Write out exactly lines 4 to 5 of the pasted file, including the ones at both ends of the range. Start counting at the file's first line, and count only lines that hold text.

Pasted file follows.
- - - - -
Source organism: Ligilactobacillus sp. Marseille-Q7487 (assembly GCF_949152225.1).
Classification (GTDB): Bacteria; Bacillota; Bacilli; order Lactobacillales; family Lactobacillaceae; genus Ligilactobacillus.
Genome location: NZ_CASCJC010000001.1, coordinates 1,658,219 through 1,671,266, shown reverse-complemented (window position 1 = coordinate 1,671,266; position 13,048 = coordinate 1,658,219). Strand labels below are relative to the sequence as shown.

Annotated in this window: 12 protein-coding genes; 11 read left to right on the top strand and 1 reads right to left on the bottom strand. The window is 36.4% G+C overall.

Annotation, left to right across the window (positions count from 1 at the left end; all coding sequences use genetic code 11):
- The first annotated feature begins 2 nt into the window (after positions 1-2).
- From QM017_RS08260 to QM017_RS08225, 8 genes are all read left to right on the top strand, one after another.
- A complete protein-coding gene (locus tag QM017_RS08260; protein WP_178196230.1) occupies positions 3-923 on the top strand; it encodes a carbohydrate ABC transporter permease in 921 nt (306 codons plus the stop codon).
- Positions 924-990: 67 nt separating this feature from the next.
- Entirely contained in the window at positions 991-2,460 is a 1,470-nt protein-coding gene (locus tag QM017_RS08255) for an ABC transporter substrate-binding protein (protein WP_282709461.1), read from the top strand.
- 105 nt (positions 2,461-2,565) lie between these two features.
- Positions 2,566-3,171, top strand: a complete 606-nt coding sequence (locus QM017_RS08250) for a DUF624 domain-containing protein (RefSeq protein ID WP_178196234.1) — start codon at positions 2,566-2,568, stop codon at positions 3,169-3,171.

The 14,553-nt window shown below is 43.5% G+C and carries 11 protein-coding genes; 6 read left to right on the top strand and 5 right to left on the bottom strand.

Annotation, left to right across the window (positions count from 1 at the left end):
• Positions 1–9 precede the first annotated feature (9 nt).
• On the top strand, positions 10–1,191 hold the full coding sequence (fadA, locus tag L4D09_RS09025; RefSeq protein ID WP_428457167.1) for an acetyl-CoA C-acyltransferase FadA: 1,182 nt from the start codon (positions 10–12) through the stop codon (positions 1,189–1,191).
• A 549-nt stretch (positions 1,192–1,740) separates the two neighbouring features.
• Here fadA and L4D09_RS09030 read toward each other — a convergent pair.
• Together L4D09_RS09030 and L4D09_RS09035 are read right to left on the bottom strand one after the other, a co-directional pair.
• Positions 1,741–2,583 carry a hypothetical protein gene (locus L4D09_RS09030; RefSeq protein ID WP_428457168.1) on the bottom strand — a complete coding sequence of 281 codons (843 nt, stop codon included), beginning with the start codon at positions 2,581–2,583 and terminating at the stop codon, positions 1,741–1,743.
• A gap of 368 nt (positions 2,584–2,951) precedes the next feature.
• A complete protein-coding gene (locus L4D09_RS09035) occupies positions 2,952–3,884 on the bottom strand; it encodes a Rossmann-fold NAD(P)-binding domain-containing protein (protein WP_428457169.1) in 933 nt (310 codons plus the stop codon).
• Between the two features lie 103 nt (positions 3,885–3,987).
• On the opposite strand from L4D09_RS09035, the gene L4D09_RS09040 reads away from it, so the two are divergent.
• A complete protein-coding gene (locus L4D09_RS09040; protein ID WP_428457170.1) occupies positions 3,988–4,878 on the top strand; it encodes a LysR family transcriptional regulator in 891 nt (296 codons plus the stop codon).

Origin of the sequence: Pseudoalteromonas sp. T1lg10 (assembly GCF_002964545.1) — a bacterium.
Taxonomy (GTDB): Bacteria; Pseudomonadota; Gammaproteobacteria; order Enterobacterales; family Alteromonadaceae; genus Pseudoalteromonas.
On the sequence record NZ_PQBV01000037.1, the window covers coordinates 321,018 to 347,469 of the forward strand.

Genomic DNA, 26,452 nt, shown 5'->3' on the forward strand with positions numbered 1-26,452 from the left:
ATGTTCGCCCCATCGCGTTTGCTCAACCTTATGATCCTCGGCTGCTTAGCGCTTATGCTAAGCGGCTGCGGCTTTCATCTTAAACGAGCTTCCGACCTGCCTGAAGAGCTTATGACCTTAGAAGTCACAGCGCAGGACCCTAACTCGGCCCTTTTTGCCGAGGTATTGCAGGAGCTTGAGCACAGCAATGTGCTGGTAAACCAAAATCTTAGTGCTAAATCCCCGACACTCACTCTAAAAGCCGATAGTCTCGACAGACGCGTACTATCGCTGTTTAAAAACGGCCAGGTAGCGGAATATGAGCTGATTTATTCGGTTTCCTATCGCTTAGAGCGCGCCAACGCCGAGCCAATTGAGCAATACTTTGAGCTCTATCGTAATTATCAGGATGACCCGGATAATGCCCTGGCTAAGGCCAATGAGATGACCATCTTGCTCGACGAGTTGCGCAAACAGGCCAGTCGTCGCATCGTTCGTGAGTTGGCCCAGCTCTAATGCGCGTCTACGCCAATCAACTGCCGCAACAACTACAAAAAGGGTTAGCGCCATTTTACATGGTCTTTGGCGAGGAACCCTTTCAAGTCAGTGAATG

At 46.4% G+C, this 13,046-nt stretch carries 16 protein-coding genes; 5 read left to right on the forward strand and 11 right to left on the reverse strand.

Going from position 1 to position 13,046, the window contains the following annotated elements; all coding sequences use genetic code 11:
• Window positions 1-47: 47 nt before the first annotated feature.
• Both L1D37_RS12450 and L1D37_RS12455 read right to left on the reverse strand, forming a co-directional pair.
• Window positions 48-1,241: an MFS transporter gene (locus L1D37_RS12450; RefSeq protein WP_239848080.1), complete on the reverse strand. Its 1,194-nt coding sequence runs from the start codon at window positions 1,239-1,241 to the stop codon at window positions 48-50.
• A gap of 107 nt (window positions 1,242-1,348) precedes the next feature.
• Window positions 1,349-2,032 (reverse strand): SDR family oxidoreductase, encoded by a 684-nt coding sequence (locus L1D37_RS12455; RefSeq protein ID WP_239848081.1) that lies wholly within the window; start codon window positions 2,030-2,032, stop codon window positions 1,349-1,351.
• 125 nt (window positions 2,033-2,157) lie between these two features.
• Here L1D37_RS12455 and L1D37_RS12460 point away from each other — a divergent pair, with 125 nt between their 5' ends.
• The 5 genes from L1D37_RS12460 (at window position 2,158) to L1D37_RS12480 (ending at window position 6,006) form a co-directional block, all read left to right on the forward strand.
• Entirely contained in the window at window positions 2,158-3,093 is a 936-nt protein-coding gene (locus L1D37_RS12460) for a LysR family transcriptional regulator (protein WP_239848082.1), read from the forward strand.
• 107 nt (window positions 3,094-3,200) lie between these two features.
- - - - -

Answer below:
Annotated in this window: 12 protein-coding genes; 11 read left to right on the top strand and 1 reads right to left on the bottom strand. The window is 36.4% G+C overall.

Annotation, left to right across the window (positions count from 1 at the left end; all coding sequences use genetic code 11):